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your junk, my junk, let's throw it all out pegasus

Posted by Racer on February 16, 2004, at 12:07:23

In reply to Re: Thank you for the validation Racer, posted by pegasus on February 16, 2004, at 1:27:43

Hey, don't worry about putting your "junk" into it. I do that all the time -- and then feel guilty about it! That's throwing my junk into the mix, so for heaven's sake feel free to throw in some of your own. Hell, we get enough junk, maybe we can open a junkyard?

While all relationships are complex, I really do think that Mother-Daughter is the most complex. I'm middle aged, my mother is almost retirement age. We still do all the steps in the Mother Daughter Dance. I know she loves me, and I can point to dozens of things in my childhood that made her The World's Best Mother Ever, things she brushes aside as failures. And things that she still beats herself up over, things that we can't go back and change, make her miserable to this day, which makes her sometimes even harder to deal with. Right now, she's going through a conciliatory stage. Trying to make up to me for what she did and continues to do. It's almost more distressing than the worst of times.

(While talking to my aunt a few months ago, she mentioned that my mother was really touched and impressed by a gift I'd given her. I was sceptical, saying that Mom had never expressed any interest in, let alone compliment for, anything I'd ever made for her. My aunt's comment: "Sure she does, she's always impressed and always talks about how talented you are." Great, I'm the only one she's never said anything like that to. So, Auntie must have told Mom about the conversation. At Christmas, I gave her a sweater vest I'd made for her from scratch. Dyed the wool, spun it, designed it, and knitted it. Mom's response, as she tried it on right away: "Is this OK? Do you like it? Are you happy with it?" She asked me! She still hasn't said that she likes it. She probably never will. And it breaks my heart that she can't see that I want her to like it. That whether she likes it or not is what matters, not whether I like it or not. Does that make any sense?)

Here's another Mom story for you. When I was a kid, Mom used to try to wear me out as often as possible, as moms will do with young children. One of her favorite methods was taking me out to get peanut butter. How could this exhaust a child? First, we took a bus from home to the big bus depot. Then we took another bus from San Francisco to Oakland. Then we took a local Oakland bus to the neighborhood where the store was. Then, we walked several blocks to the store. At the store, we filled a bag with peanuts, then took it to the guy who ran the peanut butter machine, who ground it into peanut butter, right before our eyes. Pay for it, and reverse the trip. Think about that, from a child's perspective. That, my friends, is a true adventure. Going to exotic places, and watching a wondrous machine transform peanuts into magical peanut butter.

And we'd go to Golden Gate Park. Mom would ride on the swings with me, and she could always swing much higher than I could, and she could swing as long as I could. Swinging on swings is the best thing I know to this day, and somewhere in my psyche is a painful and almost overwhelming desire to share that magic and freedom with my mother again.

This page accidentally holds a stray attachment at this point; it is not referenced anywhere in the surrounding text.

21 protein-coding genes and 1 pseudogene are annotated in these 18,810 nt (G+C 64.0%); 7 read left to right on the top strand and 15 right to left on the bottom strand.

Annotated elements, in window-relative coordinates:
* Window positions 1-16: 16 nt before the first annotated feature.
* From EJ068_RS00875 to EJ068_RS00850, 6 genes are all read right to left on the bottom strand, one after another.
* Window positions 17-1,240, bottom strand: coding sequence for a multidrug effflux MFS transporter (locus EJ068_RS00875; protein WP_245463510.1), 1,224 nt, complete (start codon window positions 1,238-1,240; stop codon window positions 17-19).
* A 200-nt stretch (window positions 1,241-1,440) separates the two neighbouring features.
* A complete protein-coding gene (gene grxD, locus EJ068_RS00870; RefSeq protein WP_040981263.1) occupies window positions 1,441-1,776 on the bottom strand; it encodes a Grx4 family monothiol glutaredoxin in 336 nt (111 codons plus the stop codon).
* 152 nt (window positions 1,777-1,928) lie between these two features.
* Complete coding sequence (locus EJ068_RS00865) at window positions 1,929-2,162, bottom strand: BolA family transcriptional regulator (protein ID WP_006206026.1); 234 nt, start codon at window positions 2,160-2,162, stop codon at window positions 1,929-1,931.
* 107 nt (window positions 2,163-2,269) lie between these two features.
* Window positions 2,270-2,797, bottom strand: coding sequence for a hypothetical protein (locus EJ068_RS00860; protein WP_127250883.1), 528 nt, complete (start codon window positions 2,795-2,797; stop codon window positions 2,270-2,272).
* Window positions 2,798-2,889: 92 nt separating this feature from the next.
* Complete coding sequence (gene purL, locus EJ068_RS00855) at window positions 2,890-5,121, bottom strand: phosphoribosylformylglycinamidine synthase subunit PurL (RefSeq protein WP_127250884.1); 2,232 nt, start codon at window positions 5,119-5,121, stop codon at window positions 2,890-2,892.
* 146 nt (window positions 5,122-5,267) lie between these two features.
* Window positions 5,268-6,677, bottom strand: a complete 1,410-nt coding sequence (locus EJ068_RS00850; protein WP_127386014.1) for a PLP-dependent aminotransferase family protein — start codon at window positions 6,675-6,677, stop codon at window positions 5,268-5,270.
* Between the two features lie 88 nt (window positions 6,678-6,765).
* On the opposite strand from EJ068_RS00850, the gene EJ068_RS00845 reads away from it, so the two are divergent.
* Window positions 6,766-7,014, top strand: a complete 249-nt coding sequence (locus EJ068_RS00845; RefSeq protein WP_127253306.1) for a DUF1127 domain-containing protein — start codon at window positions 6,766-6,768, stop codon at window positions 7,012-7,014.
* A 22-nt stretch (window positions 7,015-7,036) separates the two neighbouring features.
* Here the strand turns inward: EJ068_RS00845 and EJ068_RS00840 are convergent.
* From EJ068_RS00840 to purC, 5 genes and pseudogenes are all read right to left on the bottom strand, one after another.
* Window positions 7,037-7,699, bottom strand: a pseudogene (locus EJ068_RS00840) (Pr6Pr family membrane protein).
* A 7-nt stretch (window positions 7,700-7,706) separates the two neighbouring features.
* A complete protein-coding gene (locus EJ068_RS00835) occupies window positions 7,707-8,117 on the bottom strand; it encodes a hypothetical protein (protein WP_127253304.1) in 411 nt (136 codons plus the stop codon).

She'd take me to the DeYoung Museum in the Park. We'd go through all the rooms, and Mom always let me linger in places that most interested me. And she told me about the art we saw, including lying down on the floor to demonstrate the difference perspective made in certain great religious paintings, like those of El Greco. And when I told her the sign on one of the paintings was incorrect, she took me seriously enough to point it out to the museum. (Who else would listen to a six or seven year old like that?) Every time we went there, usually a couple of times a month, we'd take a break at the same place, sit down by a great Dore urn. The urn is covered with cherubim, and insects, and all sorts of figures. It's about 6 or 7 feet tall, and one of my favorite pieces of art. Every time we sat there, I'd wander around it, looking at every figure. Every time we sat there, my mother would look at the cherubim, pulling at insects antenae, and say, "{chuckle} those bad children..." We went together to the museum a few years ago, and came across the same urn. Mother's response to it? Chuckled and said, "Oh, those bad children..."

Yes, I love her, she was magical, she will always be captivating and magical and enchanting to me. And the great tragedy of it all is that she'll never know how deeply I mean that and how much I love her. Yes, she caused me great harm. Yes, some of her actions and some of the things she said caused permanent scars. And? My scars now, no more responsibility for them on her part. Now, I can just plain love her and admire her and respect her. Those scars are now mine, my responsibility, my choice about whether or not to have them treated. And I still love her.

Maybe, just maybe, I'll write some of that to my mother. Maybe I just will do that. I'm afraid it will shatter her, though, to hear that I don't blame her -- I'm afraid that the brittle skeleton of her psyche at this point is held up only be the blame she places on herself for my scars. Guess I know what my next session is going to start with, eh?


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